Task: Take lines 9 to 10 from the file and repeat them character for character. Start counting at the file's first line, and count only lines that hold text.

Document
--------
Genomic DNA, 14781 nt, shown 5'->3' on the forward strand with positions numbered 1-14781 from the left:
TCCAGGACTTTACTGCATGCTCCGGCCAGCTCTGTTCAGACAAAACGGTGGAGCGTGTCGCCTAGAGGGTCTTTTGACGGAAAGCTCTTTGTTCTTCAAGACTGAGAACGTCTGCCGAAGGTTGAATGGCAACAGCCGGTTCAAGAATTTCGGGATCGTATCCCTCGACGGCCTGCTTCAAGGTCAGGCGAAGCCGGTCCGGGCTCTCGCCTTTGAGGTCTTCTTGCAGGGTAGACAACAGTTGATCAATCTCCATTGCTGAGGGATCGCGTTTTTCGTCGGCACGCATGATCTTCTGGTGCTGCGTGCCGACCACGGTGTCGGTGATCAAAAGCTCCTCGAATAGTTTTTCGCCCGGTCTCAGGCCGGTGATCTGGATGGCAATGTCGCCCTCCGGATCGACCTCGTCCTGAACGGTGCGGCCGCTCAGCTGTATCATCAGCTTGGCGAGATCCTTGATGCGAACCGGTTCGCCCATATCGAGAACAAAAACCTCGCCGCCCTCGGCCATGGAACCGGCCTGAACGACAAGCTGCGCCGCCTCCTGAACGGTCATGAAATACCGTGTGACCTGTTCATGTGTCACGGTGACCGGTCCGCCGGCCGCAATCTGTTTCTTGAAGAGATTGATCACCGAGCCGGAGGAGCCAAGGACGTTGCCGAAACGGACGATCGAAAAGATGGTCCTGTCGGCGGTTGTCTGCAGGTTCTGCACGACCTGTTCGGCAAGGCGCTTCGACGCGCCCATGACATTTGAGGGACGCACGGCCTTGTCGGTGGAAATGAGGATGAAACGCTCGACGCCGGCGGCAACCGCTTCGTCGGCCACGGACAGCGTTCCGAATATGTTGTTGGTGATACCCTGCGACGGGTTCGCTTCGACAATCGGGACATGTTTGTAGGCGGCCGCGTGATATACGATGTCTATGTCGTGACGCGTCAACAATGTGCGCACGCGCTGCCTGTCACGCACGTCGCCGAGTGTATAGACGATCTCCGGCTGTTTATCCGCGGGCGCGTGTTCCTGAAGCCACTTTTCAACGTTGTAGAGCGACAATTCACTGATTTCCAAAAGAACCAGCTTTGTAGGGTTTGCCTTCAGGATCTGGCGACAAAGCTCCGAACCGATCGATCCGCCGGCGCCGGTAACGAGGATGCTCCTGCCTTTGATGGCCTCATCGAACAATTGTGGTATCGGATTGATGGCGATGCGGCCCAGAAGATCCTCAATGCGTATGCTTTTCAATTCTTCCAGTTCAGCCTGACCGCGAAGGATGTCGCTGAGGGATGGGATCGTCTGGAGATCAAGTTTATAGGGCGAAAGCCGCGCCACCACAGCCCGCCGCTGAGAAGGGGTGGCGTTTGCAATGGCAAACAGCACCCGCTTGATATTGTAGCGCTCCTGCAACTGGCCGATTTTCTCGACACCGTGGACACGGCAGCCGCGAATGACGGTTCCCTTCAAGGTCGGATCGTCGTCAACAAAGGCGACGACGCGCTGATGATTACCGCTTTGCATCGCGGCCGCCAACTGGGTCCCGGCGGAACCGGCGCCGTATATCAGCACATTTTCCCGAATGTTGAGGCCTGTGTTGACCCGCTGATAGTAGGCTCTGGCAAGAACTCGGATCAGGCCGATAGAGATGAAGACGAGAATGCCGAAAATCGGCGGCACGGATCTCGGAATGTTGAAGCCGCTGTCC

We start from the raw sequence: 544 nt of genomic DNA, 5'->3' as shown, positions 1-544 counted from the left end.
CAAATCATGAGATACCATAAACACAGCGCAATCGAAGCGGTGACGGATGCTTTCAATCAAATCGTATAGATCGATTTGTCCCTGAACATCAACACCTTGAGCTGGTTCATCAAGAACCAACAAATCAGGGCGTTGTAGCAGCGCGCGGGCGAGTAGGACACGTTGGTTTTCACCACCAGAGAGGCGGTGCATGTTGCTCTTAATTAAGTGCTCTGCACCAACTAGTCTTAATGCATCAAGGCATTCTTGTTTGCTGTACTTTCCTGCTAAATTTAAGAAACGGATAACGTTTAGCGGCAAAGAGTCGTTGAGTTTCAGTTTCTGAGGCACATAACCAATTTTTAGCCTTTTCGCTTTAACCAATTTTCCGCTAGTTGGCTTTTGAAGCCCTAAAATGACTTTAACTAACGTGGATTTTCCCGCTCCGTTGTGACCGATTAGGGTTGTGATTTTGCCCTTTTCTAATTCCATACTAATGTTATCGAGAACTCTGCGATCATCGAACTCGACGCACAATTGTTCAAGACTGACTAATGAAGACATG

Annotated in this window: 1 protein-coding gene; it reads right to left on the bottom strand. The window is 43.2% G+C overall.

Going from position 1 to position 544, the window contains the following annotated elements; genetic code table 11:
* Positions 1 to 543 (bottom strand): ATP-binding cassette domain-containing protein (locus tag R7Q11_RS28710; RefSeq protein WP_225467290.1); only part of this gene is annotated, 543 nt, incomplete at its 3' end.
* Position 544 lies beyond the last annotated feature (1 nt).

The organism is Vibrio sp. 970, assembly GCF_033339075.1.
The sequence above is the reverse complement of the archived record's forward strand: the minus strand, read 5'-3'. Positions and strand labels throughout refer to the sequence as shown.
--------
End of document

The organism is Vibrio sp. 970, assembly GCF_033339075.1.
The sequence above is the reverse complement of the archived record's forward strand: the minus strand, read 5'-3'. Positions and strand labels throughout refer to the sequence as shown.